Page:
What could our ancestors have done 15,000 years ago, when it was evening? The discoveries made at the site of Montastruc (France) provide an overview. The artifacts found date back to the Magdalenian period, an Upper Paleolithic cultural era spanning from 17,000 to 14,000 BC. was for sane man A period rich in the production of portable or mural art in Western Europe, over a geographic area stretching from Portugal to Germany. Among these finds, engraved stone panels have caught the attention of researchers regarding their use: were they functional, decorative, or ritualistic? This study was published in PLUS ONE On April 20, 2022, it presents a new way of understanding European Paleolithic art.
Mysterious Engraved Stones
In the mid-nineteenth century, archaeologist Peccadeau de l’Isle discovered about fifty limestone slabs in Montastruc, a town in southwestern France. Their bodies were exhumed from a 29-meter-high limestone shelter near the Aveyron River, a place occupied by human societies about 15,000 years ago. They are covered with carvings of animals (horses, reindeer, caribou, cattle), anthropomorphic figures and abstract ornaments, sometimes intertwined with each other. For nearly two centuries, these paintings have been kept in The British Museum As artifacts from the Paleolithic period.
Recently, a team of archaeologists wanted to analyze it thoroughly, although there was a significant drawback: the context for the discovery of these plates is very old and insufficiently accurate. Without an idea of their original location in the sanctuary, and the depth of their burial when they were discovered, the explanation for their function is more speculative. However, the analysis of these paintings thanks to digital technologies revealed clues. The radiocarbon dating of two of them inferred that they were made between 16,000 and 13,500 years before the present, suggesting their homogeneity. On site.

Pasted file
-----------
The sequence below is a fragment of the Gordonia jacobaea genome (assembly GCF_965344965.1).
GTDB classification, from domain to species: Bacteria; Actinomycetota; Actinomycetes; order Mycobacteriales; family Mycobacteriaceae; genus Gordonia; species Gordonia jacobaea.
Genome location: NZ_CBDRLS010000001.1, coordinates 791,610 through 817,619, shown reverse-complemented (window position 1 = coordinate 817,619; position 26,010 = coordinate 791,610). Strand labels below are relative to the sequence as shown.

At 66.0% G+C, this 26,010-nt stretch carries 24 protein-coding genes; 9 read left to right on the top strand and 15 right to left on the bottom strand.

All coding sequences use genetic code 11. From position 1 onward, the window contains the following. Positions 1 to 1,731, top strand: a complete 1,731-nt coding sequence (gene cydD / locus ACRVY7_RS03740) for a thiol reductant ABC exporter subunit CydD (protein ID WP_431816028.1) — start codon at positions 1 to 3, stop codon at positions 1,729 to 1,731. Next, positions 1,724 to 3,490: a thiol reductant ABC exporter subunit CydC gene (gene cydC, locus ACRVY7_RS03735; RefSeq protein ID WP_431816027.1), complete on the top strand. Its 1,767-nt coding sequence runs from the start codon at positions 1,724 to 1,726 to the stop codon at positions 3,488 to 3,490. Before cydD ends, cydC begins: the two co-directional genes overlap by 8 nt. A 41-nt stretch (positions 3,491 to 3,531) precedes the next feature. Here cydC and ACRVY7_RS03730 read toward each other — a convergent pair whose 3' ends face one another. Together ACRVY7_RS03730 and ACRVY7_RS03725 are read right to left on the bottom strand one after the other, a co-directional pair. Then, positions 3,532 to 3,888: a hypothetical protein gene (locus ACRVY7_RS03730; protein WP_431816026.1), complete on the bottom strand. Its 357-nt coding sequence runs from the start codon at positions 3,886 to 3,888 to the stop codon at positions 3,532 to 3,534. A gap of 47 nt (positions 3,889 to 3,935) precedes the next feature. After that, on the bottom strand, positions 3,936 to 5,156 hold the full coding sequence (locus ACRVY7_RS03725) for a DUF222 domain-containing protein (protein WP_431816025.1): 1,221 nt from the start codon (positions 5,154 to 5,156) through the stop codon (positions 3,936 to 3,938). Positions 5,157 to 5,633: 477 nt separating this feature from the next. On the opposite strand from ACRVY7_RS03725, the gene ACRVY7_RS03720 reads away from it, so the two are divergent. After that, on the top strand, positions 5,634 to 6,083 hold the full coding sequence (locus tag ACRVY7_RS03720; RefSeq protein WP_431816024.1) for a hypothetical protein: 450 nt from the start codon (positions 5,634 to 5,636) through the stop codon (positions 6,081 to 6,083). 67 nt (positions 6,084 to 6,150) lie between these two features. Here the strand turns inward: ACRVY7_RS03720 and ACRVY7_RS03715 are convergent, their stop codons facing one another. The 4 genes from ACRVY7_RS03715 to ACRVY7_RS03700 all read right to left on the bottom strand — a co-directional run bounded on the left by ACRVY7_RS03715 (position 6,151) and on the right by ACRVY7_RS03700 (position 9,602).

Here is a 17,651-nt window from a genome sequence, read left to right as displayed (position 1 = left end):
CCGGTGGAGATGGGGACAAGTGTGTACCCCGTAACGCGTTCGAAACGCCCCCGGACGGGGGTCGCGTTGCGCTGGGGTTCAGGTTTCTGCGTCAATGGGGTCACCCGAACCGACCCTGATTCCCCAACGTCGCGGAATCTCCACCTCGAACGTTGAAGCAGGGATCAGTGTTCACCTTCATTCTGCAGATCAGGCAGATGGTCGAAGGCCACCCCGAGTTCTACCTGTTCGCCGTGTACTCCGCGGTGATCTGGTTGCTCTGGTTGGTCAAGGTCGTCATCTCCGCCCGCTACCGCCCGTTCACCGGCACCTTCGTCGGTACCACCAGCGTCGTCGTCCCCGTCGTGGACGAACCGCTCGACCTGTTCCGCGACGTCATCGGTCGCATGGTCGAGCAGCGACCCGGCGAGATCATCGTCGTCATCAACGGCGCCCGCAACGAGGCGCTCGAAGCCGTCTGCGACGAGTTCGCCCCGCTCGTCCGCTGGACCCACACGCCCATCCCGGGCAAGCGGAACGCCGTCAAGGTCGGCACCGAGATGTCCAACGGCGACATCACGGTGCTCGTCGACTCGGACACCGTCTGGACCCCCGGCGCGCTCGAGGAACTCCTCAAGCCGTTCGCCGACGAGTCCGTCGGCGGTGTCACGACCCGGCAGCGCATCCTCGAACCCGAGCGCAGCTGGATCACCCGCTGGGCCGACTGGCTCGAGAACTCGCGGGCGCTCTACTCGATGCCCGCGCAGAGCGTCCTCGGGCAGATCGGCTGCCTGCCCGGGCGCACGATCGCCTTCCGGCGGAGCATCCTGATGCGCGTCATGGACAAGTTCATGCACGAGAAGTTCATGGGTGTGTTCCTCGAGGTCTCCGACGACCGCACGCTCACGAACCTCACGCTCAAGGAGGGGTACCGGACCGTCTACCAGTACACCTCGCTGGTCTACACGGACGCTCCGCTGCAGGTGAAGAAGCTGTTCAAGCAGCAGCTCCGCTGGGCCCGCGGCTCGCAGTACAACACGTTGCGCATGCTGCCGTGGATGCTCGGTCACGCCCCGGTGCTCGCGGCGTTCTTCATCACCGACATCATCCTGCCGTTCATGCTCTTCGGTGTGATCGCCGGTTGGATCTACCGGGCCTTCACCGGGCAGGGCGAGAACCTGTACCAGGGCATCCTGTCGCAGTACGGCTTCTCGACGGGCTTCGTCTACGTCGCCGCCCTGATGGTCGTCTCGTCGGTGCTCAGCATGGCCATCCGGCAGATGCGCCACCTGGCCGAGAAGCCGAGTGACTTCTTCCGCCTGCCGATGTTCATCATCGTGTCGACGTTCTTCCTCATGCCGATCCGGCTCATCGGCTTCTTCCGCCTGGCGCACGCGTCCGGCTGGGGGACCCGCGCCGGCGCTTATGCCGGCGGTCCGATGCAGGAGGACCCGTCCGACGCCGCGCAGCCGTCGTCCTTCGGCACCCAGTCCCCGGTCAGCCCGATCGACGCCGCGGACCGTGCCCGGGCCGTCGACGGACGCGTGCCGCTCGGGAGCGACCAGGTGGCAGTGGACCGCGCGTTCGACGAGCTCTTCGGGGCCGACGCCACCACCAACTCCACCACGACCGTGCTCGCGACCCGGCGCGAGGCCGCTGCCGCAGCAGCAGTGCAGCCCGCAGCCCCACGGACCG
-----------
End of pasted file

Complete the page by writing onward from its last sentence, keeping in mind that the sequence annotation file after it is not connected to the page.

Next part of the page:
close contact with fire
Thanks to an arsenal of technologies such as microscopy, 3D modeling and virtual reality, it was possible to notice that these chips were poorly exposed to light, but also most of them bear traces of heating. They probably stayed in the shelter and near a stove with low ambient light. Many are cracked or tolerate thermal fractures, as well as traces of pink discoloration that appear to be burnt. This is the phenomenon of redness: the stone takes on a red color when heated between 100 ° C and 300 ° C. Above 600 ° C, the stone takes on a light gray tint.
According to the team, this platelet-burning activity could be unique to Montastruc. Several assumptions are made:
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